By Gary T., 2-time traveler and 4-time Vacation Ambassador from San Anselmo, CA
So what does one do to celebrate an 80th birthday? You can throw yourself a big party, or spend your money on a plane ticket and an adventure to a far off land. My choice was to see Vietnam and revisit Angkor Wat and Angkor Tom, which I first did in 1961. I thought about traveling with a photography group, or finding another means of seeing the culture of the countries for a longer period of time and a more reasonable price. I chose the latter and spent 27 days with a wonderful group of travelers, through the Overseas Adventure Travel (O.A.T.) organization. That is a choice that we all make when leaving the country, based on finances, interests, and the ever important decision, your traveling partner.
Beyond the taking of some good photographs, my greatest concern about travel abroad is the huge number of tourists that are in the world today. What I found when taking a picture, however, was that if I waited long enough, moved to a different location, or changed the angle of my shot, I could achieve some very good photographs without a selfie stick or tourist in the way. What I could never do, however, was feel the independent spiritual value or the natural beauty of where I was.
What I realized was that since we do travel a great deal, I needed to change my attitude about the other travelers, accept the reality of “crowded tourism,” and focus on where I am and what I’m seeing—or else seek out more remote places!
On this trip, I used only my Sony A6500 with an 18mm–200mm lens, which has an APS sensor; hence I was shooting at 27 mm to 300mm. I tried taking pictures with my iPhone, at times, but found it fairly impossible to switch cameras and not lose the shot. I was very happy with the camera—especially having such agility when shooting a close up of a rice farmer and then quickly expanding my next shot to the farmer’s fields.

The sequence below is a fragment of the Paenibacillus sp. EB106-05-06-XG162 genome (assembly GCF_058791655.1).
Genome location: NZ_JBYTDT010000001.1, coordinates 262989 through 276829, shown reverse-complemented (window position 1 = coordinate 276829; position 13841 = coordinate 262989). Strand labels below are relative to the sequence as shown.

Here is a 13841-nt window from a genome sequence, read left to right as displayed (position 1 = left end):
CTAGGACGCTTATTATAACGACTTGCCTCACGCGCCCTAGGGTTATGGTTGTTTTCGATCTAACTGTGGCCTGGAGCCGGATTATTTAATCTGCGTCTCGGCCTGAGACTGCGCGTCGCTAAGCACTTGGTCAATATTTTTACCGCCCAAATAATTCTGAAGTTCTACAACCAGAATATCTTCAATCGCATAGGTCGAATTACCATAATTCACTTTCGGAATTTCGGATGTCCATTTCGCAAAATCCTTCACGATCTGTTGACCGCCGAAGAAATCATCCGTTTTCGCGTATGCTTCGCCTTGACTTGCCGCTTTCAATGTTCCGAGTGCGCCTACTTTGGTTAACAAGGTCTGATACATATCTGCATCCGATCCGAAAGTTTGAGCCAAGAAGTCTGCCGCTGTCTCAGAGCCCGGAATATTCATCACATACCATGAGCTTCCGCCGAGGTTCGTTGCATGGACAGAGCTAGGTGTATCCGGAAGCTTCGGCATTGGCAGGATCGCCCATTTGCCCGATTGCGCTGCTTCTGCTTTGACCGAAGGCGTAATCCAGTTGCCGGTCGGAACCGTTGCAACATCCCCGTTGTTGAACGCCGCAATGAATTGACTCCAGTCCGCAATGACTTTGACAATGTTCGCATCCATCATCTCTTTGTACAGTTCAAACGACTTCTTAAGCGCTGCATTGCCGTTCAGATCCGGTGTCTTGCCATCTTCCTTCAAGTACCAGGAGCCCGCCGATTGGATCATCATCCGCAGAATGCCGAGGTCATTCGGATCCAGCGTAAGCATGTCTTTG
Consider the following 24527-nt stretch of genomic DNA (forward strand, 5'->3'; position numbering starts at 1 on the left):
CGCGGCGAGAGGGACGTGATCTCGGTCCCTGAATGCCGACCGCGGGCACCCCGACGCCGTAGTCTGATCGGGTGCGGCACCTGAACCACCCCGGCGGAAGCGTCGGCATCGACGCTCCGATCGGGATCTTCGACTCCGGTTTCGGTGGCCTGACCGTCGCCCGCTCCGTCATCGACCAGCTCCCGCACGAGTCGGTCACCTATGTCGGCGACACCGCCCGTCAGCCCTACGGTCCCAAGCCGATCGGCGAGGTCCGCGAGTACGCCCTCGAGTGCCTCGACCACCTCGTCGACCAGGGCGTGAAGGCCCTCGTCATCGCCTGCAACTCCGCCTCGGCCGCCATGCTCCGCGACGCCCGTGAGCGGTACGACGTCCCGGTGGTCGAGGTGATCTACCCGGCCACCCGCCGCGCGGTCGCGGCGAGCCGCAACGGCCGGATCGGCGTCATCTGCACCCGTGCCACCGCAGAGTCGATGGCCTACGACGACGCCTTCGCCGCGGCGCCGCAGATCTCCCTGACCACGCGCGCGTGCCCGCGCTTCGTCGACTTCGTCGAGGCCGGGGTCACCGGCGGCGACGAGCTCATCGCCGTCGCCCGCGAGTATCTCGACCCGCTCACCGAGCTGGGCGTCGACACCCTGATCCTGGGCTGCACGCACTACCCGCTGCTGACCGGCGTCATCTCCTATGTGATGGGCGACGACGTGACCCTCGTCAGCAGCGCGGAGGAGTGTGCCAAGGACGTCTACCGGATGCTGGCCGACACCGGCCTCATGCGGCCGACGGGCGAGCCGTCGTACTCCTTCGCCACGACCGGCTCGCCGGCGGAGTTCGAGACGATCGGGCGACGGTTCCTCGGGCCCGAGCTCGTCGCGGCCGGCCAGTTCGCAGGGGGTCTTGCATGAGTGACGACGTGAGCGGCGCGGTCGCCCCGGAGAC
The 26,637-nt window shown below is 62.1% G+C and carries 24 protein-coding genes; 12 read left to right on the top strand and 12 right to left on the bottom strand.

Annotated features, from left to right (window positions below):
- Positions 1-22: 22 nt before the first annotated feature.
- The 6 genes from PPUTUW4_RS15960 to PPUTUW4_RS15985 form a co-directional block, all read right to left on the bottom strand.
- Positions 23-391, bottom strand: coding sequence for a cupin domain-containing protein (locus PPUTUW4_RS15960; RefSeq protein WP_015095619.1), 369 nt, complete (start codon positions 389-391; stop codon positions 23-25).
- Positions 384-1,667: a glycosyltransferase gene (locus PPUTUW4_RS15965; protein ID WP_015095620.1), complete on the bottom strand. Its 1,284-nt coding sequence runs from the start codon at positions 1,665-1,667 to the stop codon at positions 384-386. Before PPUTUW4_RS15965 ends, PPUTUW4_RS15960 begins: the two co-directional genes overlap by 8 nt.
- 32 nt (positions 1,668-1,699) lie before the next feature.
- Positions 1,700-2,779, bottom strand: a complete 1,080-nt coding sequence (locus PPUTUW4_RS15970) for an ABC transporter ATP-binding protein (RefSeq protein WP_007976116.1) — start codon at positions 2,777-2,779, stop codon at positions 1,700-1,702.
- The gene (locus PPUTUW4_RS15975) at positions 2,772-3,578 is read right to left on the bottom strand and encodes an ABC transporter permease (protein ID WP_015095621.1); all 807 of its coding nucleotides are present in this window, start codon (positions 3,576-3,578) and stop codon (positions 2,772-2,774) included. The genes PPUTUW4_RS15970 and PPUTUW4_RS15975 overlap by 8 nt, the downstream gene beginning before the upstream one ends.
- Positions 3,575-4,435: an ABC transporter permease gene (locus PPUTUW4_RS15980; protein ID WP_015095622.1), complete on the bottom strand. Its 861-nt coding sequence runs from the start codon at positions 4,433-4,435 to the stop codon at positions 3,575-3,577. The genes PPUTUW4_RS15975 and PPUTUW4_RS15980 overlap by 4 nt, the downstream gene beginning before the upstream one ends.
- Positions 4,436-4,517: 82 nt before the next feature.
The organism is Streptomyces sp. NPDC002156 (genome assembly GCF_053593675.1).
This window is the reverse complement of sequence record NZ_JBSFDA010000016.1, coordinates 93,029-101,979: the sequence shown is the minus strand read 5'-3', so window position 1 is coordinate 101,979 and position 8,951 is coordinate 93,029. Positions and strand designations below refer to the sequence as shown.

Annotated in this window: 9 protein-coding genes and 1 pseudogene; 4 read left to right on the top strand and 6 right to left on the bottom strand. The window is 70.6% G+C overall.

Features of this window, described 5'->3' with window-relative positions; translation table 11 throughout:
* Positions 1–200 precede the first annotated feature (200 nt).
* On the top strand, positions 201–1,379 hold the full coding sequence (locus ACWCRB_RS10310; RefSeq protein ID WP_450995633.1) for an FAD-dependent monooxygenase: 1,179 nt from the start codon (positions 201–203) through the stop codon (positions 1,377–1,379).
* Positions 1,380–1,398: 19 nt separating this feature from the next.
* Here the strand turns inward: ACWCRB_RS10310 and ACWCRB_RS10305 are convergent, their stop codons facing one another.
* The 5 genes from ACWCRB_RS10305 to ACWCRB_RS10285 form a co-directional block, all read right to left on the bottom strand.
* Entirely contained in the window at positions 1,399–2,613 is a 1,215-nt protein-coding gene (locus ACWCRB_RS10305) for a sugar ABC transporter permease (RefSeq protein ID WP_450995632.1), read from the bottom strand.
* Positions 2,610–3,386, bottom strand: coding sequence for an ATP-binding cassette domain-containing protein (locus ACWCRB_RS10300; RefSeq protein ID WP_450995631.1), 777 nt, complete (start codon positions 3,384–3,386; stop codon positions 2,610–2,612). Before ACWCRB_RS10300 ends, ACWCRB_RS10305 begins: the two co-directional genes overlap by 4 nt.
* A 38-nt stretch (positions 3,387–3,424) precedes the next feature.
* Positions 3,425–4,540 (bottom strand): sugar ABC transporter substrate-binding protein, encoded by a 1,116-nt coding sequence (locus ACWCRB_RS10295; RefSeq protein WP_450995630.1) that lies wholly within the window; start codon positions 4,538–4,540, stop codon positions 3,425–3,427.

It’s difficult to pick out just one or two highlights of our trip. We started in Hanoi, which we enjoyed the most, for its authenticity and the uniqueness of its street life, both day and night. Learning to dodge the multitudes of scooters (56 million in a country of 93 million people) was both terrifying and fun. We finally mastered this by just walking slowly into the traffic and never stopping. It’s sort of a game of chicken.
Within our group was a Vietnam veteran who was returning for the first time since the war. It was extremely emotional seeing his reaction to the changes, but especially moving when we visited a Vietnam War Cemetery, managed by an ex-Viet Cong fighter. Their embrace, as they forgave each other, and looked to the future together, was beautiful to behold. For me personally, I was overwhelmed when we went to a Buddhist orphanage, sponsored by our tour organization, and 50+ of the children sang “Happy Birthday” to me in English. One can’t beat that for an 80th present.
Regarding Siem Reap and the temples of Angkor Wat, Angkor Thom, and Ta Prohm, these are truly magnificent structures with incredible Buddhist and Hindu sculptures and carvings, as well as the great 400-year-old trees growing within and over the temples of Ta Prohm. But one must be ready to face enormous crowds and look beyond them to a breathtaking achievement of the Khmer people over 1000 years ago.
Finally, one of the great lessons of this trip was being that 80 is only a number, assuming one is healthy and has the ability to travel. What is wonderful for me, and all our club members, is that we never stop learning, experiencing new cultures, and being humbled by the reminder that we are all different, have different ways of doing things, but share a common humanity.
Perhaps you, too, will celebrate a milestone with O.A.T. during our Inside Vietnam adventure.